• 1 tsp Red Chili Powder
  • 1 tsp Garam Masala Powder
  • ½ cup Yogurt
  • 1 tbsp Mint Leaves chopped
  • 1 tbsp Cilantro Leaves chopped
  • Salt to taste
  • 4-5 tbsp ghee (Clarified Butter)


  • Soak rice for 30 minutes. Drain and keep aside.
  • Heat ghee in a pan; add Bay leaves, Cinnamon, Cardamoms, sliced onions and chopped green chilies; sauté well.
  • Add mutton and cook on medium heat for a 5-6 minutes.
  • Add garlic paste, ginger paste, red chili powder and ½ cup yogurt and fry on medium low heat for 15-20 minutes or till meat is just done (you can pressure cook it also).
  • Now add 3 ½ cups of hot water, chopped mint leaves, chopped cilantro leaves, salt, garam masala powder and soaked basmati rice. Mix lightly.
  • Allow rice to cook over a high heat first. Cover the pan and cook further on low heat for 10-12 minutes or until rice is done.
  • Garnish with fresh cilantro and mint leaves.
  • Serve hot with Onion Raita and Green Chutney.

Do You Know?

Pulao, a favorite-spiced rice dish in India, comes from the Persian word for cooked rice, 'polo'.

The original dish dates back to the Mughal period, with a strong Persian influence since the Mughal emperors admired and emulated Persian culture.

Saturday, May 14, 2011

Pyaz Ka Paratha (Onion Stuffed Pan-fried Flatbread)

Delicious paratha stuffed with finely chopped onion along with green chilies and spices. Serve Onion Paratha with Raita or Pickle.


To prepare dough:

  • 2 cups whole wheat flour
  • 1 tsp salt
  • 1 tbsp cooking oil
  • water to knead

To prepare stuffing:

  • 1 cup white onion finely chopped
  • 2-3 green chilies finely chopped
  • 2 tbsp stuffed Parantha Masala (available in Indian Grocery Stores)
  • 1 tsp red chili powder
  • Salt to taste

To pan fry:

  • Cooking oil to pan-fry parathas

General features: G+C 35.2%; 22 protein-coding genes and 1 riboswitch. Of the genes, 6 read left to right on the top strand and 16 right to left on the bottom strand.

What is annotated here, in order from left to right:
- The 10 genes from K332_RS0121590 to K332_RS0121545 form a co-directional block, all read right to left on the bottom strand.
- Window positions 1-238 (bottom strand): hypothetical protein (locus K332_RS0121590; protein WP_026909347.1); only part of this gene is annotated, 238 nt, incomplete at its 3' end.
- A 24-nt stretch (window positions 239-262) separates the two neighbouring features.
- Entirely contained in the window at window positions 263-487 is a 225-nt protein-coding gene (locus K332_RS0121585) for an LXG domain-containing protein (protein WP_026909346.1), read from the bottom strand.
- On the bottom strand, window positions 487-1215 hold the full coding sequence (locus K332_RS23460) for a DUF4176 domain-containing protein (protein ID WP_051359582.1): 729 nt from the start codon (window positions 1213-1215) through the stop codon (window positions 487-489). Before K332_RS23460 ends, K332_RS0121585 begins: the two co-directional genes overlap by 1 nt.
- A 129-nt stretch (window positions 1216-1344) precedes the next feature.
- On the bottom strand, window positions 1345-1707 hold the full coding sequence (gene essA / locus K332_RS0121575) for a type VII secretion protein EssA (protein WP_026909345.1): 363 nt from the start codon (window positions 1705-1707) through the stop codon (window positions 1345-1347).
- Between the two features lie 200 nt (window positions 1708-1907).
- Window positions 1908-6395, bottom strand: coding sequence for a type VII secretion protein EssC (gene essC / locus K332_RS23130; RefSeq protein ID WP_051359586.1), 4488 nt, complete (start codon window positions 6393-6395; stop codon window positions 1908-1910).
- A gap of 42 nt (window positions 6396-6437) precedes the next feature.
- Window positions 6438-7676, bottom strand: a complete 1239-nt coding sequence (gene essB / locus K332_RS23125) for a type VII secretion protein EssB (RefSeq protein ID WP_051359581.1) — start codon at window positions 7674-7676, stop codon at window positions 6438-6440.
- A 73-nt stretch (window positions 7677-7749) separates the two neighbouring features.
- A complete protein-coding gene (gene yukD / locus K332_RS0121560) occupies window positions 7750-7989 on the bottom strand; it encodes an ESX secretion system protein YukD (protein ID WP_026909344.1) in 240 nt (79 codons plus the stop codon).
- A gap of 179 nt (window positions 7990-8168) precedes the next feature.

Method: See for demonstration ( Making Paratha Method VI )

  • Knead the whole-wheat flour into smooth dough and keep aside for 30 minutes.
  • Divide the dough into 10-12 equal sized small balls. Flour a clean surface and roll each ball out into a circle (like pancakes) about 2-3" in diameter.
  • Place chopped onion and chopped green chilies on one circle; sprinkle Paratha Masala Powder, red chili powder and salt according to your taste. Cover the stuffing with the other circle. Press gently around the edges.

  • Carefully roll out the stuffed circles into paratha, sprinkling whole-wheat flour on the surface, to avoid sticking of paratha with rolling pin.
  • Heat a tawa or griddle and place a paratha on it. Flip the paratha when tiny bubbles rise on the surface. Drizzle a bit of oil on the top and spread well over the surface of the paratha. Flip the paratha carefully again after few seconds and drizzle oil on this surface too. The paratha is done when both sides are crispy and golden brown. Remove from the griddle and repeat with the other parathas until all are cooked.
  • Serve with Raita and/or Pickle and /or Chutney and Aloo Subji of your choice.

Do You Know?

Cooking onions and sweet onions, can be stored at room temperature, in mesh bag in dry, cool, dark, well ventilated location. In this environment, cooking onions have a shelf life of 3 to 4 weeks, and sweet onions 1 to 2 weeks.

Thursday, May 12, 2011

Aloo Badiyan Rasedar (Sun Dried Ground Black Gram Dumplings Curry)

Urad Dal Dumplings (Urad Badiyan) are cooked with potato chunks. Urad badiyan are quite big in size so they are broken in small pieces before they are cooked in masala. You can get readymade badiyan from Indian grocery store although it is not difficult to make them at home.